On ABC’s Law Report this week, staff at the Neighbourhood Justice Centre discuss its new online application process for family violence intervention orders.
The standard application form for an intervention order in the Magistrates’ Court is 12 pages long and requires some legal knowledge to complete correctly. The NJC’s Louise Bassett said, “I’ve got to point out, I’ve got a law degree and I’m in the system, and when I first encountered this I didn’t know what to tick on the front page.”
The new form is interactive, so it reduces confusion by only including questions that are relevant to the applicant. It guides the user through the process, and uses plain English and examples to explain the information that is requested. It also provides security advice and contact information for relevant community organisations.
Magistrate David Fanning says the information generated by the form is more useful in court: “Well, the information that it generates for me when I’m looking at the matter is that it highlights risks and high risk. So therefore, a busy court, as all courts are, having that there straight in front of me makes it readily available. … [I]t’s both a better [time] economy and it also brings to the forefront immediately the level of risk.”
The new form is currently available for residents of the City of Yarra for a six month trial period, after which it is expected to be expanded to other areas.
A new study has identified the most frequently cited precedents in Australian law. Unsurprisingly, “[t]he top ten positions are occupied by High Court decisions.”
The number one decision, “significantly cited by over 1,200 later judgments”, was House v The King, a 1936 decision about when an appeal should be allowed. It established that “a result should be reviewed by an appellate court if a judge acts upon a wrong principle, allows extraneous or irrelevant matters to guide or affect them, mistakes the facts or does not take into account some material consideration”, or “if the original judgement is ‘unreasonable or plainly unjust'”.
The results were determined by the team behind the case citator FirstPoint. A case citator is a tool that tracks the connections between legal precedents, such as when they are applied, distinguished or overturned. This allows lawyers and judges to identify relevant precedents and determine whether they are binding or persuasive.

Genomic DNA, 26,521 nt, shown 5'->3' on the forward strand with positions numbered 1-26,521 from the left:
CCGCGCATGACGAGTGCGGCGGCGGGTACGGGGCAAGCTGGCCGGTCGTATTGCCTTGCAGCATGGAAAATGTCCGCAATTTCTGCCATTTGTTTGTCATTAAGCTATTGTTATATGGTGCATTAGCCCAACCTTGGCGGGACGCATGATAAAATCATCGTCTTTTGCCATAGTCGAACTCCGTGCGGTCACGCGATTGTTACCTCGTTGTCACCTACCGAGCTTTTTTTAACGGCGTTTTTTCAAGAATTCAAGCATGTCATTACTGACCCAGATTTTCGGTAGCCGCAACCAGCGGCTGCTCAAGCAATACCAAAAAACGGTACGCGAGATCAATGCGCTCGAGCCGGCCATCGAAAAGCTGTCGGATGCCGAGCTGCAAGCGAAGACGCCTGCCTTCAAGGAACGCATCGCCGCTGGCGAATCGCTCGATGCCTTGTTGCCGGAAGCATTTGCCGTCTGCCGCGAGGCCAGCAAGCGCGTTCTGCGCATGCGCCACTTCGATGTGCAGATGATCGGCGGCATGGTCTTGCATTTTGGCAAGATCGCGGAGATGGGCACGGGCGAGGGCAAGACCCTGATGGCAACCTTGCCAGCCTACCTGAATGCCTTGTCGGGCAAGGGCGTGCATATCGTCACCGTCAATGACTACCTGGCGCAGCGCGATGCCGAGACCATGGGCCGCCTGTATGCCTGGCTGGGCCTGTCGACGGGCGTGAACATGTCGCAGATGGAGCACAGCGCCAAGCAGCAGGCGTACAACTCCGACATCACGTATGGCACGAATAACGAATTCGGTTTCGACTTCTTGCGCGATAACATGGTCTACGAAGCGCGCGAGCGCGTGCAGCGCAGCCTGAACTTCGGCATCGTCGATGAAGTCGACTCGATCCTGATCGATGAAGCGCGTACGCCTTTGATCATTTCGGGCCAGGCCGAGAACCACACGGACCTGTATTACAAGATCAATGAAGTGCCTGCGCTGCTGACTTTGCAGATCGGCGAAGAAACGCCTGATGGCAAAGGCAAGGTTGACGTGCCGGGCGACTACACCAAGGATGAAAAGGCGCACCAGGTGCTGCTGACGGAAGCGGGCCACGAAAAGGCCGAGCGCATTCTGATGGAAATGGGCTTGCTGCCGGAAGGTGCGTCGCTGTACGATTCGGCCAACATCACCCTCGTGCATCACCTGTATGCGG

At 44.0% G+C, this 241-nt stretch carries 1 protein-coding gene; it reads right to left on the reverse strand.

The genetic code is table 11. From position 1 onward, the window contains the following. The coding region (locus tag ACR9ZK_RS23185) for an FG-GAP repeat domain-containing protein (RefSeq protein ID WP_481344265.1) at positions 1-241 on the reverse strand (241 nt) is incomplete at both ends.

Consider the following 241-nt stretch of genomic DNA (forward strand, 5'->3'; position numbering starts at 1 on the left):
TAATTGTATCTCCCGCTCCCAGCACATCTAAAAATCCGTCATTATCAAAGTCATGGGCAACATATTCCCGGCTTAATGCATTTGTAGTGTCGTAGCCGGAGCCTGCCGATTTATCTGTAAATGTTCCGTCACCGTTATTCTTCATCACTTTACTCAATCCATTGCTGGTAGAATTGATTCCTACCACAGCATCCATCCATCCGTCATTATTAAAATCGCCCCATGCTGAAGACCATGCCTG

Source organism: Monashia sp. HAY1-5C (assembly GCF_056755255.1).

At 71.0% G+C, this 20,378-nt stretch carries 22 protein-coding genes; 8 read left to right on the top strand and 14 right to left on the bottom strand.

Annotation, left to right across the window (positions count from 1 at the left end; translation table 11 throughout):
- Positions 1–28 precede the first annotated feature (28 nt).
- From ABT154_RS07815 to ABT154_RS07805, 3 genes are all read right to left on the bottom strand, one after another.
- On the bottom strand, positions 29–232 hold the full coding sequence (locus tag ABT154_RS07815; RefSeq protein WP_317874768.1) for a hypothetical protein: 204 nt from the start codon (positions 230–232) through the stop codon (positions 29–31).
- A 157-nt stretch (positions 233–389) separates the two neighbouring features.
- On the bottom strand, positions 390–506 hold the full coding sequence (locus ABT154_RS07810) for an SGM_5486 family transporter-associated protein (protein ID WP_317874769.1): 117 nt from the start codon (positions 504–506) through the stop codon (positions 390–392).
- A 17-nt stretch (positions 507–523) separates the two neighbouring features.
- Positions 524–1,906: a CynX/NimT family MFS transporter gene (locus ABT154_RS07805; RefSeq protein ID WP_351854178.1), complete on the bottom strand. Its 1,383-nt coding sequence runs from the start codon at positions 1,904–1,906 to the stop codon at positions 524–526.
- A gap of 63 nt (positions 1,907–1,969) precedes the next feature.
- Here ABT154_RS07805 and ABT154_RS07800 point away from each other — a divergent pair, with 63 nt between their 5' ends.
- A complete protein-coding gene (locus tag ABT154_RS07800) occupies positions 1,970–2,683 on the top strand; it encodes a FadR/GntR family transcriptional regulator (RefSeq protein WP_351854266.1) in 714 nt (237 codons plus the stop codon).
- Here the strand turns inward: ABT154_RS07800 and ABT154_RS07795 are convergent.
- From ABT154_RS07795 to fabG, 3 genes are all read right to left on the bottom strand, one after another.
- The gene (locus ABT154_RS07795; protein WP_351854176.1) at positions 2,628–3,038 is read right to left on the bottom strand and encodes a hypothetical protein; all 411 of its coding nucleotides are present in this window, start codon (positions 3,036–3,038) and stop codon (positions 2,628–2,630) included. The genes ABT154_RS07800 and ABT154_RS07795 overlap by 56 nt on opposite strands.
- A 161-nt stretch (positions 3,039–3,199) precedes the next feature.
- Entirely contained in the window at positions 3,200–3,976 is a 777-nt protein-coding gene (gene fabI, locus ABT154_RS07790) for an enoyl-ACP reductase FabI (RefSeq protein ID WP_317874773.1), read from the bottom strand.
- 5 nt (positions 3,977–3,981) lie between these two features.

Public.Resource.Org is a nonprofit organisation that is attempting to digitise and publish copies of all public domain government records in the United States. Its owner, Carl Malamud, believes “the law belongs to the people and in our system of democracy we have the right to read, know, and speak the laws by which we choose to govern ourselves.”
The State of Georgia is suing Malamud for publishing a copy of the Official Code of Georgia Annotated (OCGA), claiming it is a breach of the government’s copyright. Its statement of claim accuses Malamud of a “strategy of terrorism” by publishing copies of the law. Georgia does not publish a copy of the law itself, and instead refers its citizens to for-profit law publisher LexisNexis.
On the government side of the argument, the formatting and annotations of the OCGA may be subject to copyright. However, Malamud argues that because Georgia has designated the annotated version of the law as the official version, they must be in the public domain.
Many of the annotations in the OCGA (such as the history of amendments to a section) are a standard feature of the official versions of Australian laws. The Commonwealth and Victorian governments provide free PDF copies of all laws and regulations, and also allow groups such as AustLII and Jade to republish the documents. Jade adds additional annotations and owns the copyright to those.
In 2013, the Commonwealth Sex Discrimination Act 1984 was amended to extend its protection to sexual orientation, gender identity, and intersex status. An exemption was granted to all Commonwealth, State and Territory laws for one year, so that they could be reviewed and amended to comply with the new protections. In 2014, the exemption for Commonwealth laws was removed after a review determined they complied. The deadline for State and Territory laws has been extended again until 31 July 2016. When the exemption ends, State and Territory laws that conflict with the new provisions of the Sex Discrimination Act will be invalid to the extent of the inconsistency, due to the operation of section 109 of the Constitution.